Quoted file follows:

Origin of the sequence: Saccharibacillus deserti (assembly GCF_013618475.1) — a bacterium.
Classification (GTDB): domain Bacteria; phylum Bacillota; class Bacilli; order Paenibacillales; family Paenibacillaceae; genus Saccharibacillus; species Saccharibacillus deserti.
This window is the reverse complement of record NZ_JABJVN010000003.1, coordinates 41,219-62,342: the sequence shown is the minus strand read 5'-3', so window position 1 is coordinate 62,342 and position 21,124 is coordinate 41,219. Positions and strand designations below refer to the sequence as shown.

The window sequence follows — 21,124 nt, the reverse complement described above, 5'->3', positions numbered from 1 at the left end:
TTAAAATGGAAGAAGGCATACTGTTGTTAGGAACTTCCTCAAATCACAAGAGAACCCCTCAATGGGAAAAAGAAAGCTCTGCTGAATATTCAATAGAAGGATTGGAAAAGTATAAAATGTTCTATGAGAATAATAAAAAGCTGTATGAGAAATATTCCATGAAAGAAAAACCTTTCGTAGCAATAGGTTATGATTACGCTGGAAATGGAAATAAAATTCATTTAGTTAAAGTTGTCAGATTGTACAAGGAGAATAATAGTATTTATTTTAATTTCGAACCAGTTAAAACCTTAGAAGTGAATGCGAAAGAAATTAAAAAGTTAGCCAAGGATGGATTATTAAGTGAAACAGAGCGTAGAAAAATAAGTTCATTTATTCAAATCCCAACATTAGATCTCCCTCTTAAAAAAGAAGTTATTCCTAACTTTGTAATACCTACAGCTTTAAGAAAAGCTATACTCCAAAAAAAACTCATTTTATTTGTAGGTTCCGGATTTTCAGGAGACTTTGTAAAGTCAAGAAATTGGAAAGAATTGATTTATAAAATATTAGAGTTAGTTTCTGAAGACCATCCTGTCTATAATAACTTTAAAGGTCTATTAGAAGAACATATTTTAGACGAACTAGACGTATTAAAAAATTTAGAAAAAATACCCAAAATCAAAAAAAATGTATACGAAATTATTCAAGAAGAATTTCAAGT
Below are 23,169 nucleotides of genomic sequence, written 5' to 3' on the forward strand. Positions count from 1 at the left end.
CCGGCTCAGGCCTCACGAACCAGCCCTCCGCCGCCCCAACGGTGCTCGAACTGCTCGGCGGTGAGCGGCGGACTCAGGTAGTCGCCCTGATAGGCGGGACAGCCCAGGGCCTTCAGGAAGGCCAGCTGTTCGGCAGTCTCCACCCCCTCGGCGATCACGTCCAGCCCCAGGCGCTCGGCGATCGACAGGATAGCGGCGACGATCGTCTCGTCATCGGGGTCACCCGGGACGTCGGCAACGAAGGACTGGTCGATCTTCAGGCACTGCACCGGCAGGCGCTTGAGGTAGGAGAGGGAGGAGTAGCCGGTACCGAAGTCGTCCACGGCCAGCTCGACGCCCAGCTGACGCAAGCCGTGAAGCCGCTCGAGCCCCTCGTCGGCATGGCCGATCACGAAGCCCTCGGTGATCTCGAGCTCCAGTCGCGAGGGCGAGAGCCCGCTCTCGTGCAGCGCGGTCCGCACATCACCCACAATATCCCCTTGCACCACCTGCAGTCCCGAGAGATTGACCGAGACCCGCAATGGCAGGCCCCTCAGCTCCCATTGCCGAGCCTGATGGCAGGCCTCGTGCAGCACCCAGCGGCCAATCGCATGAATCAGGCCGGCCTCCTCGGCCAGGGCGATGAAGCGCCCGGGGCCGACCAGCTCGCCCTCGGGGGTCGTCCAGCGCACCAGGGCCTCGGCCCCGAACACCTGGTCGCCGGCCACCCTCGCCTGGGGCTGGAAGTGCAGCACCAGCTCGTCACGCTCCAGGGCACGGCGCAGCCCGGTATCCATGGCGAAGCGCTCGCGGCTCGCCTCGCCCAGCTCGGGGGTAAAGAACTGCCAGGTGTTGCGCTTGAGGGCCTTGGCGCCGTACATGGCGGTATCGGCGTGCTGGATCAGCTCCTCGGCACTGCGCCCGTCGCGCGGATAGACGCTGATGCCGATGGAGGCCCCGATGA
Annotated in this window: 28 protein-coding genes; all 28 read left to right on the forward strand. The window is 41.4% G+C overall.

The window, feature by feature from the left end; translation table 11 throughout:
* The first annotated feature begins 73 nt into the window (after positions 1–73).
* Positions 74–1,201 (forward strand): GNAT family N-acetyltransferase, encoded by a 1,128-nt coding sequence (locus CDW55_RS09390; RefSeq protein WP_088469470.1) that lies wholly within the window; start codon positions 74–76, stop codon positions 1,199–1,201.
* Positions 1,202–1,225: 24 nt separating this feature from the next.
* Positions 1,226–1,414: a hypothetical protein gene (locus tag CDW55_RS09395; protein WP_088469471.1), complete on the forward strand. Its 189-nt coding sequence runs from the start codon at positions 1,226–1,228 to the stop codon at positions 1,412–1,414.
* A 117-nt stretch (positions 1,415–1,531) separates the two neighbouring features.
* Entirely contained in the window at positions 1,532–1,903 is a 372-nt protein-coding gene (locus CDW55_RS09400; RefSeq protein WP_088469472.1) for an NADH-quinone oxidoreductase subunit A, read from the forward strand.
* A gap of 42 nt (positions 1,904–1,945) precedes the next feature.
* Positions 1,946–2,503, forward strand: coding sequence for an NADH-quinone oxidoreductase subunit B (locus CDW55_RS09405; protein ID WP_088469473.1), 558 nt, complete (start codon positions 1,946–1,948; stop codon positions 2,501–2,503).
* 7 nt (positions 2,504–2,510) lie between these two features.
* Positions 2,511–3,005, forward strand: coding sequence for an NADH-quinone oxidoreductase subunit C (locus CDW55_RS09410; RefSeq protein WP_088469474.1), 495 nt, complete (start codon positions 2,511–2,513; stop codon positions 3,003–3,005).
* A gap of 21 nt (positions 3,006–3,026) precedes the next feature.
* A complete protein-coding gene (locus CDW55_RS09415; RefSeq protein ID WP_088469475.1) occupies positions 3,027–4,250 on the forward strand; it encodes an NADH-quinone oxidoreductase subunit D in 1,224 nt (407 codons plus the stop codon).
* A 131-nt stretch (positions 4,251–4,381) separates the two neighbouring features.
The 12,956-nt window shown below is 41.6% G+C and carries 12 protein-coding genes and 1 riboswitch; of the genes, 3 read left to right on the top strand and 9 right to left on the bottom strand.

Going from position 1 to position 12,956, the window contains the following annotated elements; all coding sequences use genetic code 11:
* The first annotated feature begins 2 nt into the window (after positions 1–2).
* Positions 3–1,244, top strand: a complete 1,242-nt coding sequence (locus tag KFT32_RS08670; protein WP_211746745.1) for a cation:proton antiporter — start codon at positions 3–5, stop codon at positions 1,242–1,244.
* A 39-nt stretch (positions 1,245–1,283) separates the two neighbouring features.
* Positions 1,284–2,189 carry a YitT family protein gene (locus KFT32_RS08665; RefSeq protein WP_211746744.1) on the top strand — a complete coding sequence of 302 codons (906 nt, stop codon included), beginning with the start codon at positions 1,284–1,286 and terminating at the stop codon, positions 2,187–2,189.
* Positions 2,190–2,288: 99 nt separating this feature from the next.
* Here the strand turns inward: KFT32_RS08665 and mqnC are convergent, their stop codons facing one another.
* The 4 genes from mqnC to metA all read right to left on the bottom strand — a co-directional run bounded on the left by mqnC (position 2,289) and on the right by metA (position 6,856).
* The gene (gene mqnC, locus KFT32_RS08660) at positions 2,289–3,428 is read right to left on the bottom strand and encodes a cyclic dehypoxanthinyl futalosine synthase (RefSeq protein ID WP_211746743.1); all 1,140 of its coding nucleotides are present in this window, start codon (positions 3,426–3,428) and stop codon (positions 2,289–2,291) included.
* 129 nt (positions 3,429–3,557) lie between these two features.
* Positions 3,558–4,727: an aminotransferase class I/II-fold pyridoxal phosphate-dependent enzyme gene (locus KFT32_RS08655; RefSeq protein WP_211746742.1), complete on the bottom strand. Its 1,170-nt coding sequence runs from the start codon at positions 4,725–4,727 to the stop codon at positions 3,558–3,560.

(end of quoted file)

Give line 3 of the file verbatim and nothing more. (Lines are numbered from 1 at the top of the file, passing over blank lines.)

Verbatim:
This window is the reverse complement of record NZ_JABJVN010000003.1, coordinates 41,219-62,342: the sequence shown is the minus strand read 5'-3', so window position 1 is coordinate 62,342 and position 21,124 is coordinate 41,219. Positions and strand designations below refer to the sequence as shown.